The Basel II Capital Accord is the successor of the Basel I Capital Accord (1988). The Basel I Capital Accord represented the first step toward risk-based capital adequacy requirements. However, since 1988 the financial world has changed dramatically and there existed a growing need within the financial world for a new capital accord. In 2007 a new capital accord will become operative, and it will improve the Basel I Capital Accord on several aspects.
The first part of this report describes the framework for bank and financial services supervision and regulation as outlined by the Basel committee. This is part of ongoing efforts to promote adequate transparency and effective market discipline. In addition, a well-informed investors, depositors, creditors and other bank counterparties can provide a bank with strong incentives to maintain sound risk management systems and internal controls and to conduct its business in a manner that is both prudent and consistent with stated business objectives.
In the second part of the document, I will apply the committee's framework to non-financial institutions and the private sector. The first initiative from BIS came in the form of Basel I accord with over 100 central banks in different countries accepting the benchmarks stipulated under the agreement . The Basel I Capital Accord represented the first step toward risk-based capital adequacy requirements. The accord was an agreement by the members of the Basel committee on Banking Supervision (BCBS) with respect to minimum regulatory capital for credit risk.
Credit risk is the possibility of a loss as a result of a situation that those who owe money to the bank may not fulfil their obligation. Regulatory capital refers to the risk-based capital requirements under the Capital Accord. The purpose of regulatory capital is to ensure adequate resources are available to absorb bank-wide unexpected losses [4, 5, and 6]. Under the rules of the Basel I accord, the minimum regulatory capital associated with loans or other cash assets, guarantees, or derivative contract is calculated as: Regulatory Capital = Risk Weight ?
Exposure ? 8% = Risk-Weighted-Assets x 8% In the above formula the constant 8% is the minimum ratio of regulatory capital to total risk-weighted assets (RWA), this value was determined by the Basel Committee . In the following paragraphs in the next subsection, the formula for the calculation of regulatory capital is discussed. The risk weights reflect the relative credit risk across different types of exposures. The Risk Weight for a transaction is determined by characteristics of the obligor. In Table 1 the risk weights from the Basel I Capital Accord are given.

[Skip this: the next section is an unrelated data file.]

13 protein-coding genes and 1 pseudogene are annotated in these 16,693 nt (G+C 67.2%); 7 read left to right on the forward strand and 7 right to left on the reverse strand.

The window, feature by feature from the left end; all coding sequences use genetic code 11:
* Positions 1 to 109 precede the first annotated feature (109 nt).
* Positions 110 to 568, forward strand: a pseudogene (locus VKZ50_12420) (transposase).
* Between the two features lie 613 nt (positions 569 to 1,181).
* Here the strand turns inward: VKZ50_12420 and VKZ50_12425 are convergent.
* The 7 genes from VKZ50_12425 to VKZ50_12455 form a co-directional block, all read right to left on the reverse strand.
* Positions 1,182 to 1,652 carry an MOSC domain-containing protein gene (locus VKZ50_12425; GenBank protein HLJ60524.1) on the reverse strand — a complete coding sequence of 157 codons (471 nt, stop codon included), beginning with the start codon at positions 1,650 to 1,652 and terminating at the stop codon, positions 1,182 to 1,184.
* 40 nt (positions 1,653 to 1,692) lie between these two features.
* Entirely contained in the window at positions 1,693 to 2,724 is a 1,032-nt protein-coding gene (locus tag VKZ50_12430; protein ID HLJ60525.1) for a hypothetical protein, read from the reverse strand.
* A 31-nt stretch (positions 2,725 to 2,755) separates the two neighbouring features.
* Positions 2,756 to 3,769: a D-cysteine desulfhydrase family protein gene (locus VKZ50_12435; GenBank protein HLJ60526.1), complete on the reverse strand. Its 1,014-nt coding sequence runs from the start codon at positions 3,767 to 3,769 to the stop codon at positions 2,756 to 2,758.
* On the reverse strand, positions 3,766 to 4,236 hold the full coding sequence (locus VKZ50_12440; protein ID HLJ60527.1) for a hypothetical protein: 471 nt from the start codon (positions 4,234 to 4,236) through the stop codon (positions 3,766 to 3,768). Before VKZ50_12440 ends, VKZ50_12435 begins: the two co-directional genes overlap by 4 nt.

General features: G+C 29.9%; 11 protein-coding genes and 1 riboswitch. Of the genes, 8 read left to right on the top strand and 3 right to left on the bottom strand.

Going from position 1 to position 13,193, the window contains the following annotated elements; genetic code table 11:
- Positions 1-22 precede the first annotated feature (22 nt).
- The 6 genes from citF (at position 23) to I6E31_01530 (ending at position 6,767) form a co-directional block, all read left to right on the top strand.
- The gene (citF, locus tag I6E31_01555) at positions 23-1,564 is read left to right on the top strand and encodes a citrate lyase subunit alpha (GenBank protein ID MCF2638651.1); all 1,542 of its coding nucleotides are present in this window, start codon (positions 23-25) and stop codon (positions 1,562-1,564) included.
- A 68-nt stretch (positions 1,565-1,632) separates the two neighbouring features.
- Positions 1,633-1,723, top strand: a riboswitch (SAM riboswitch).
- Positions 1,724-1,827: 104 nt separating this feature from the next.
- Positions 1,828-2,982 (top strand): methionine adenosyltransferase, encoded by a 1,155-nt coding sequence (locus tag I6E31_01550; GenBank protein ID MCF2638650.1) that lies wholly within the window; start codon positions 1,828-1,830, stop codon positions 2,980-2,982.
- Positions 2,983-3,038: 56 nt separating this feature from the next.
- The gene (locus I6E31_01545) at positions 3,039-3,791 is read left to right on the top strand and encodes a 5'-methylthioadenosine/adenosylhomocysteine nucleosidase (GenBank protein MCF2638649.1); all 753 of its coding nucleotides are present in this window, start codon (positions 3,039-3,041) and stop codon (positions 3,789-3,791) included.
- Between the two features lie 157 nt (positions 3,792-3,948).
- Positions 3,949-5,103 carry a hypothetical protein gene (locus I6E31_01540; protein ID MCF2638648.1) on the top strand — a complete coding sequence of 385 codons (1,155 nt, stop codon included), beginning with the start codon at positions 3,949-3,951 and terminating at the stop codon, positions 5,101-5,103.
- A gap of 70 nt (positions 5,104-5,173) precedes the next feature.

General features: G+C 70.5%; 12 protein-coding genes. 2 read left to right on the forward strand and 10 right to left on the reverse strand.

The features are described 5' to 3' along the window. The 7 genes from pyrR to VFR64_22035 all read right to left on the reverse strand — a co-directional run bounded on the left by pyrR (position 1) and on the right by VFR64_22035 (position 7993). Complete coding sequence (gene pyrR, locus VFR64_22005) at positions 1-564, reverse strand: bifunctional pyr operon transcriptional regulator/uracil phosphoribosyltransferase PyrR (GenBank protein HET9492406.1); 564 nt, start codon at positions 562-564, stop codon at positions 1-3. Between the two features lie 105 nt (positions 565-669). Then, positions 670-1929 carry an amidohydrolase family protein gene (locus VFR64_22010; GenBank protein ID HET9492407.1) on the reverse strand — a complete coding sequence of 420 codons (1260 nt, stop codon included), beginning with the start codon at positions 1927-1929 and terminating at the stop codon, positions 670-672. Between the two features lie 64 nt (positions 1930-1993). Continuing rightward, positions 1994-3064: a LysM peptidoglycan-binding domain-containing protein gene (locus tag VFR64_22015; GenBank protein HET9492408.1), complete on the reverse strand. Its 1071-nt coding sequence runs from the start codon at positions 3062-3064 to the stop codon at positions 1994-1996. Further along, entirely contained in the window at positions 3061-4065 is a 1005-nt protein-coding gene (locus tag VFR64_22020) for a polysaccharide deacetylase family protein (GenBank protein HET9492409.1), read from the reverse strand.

Roughly speaking, three kinds of obligors can be distinguished: Sovereigns, Banks and Corporates institutions with corresponding risk weights of 0%, 20% and 100%. This follows Basel I by grouping exposures into a series of risk categories. However, while previously each risk category carried a fixed risk weighting, under Basel II three of the categories (loans to sovereigns, corporate institutions and banks) have risk weights determined by the external credit ratings assigned to the borrower, this could vary from zero percent to 150 percent depending on credit assessment from 'AAA' to below B- [10, 12, 18].
Thus, a bank with a credit portfolio with superior rating may be able to save capital while banks having lower rated credit exposure will have to mobilize more capital [10, 12, and 18]. The consultative paper introduces the possibility of an internal ratings-based approach for more sophisticated banks . This alternative would allow banks to use their internal credit risk rating systems in determining regulatory capital requirements, conditioned on the supervisor's acceptance of the rating process used by the bank .
Subject to supervisory review, qualifying banks would be permitted to assign individual credits to distinct credit risk categories based on their internal ratings . Through discussions with the industry, the Committee will be studying the feasibility of accepting internal ratings for regulatory capital purposes, and the design of such a capital regime . Two of the more significant issues involve (1) the comparability of credit risk assignments across banks, and (2) the adaptability of those systems for use in establishing prudent capital requirements .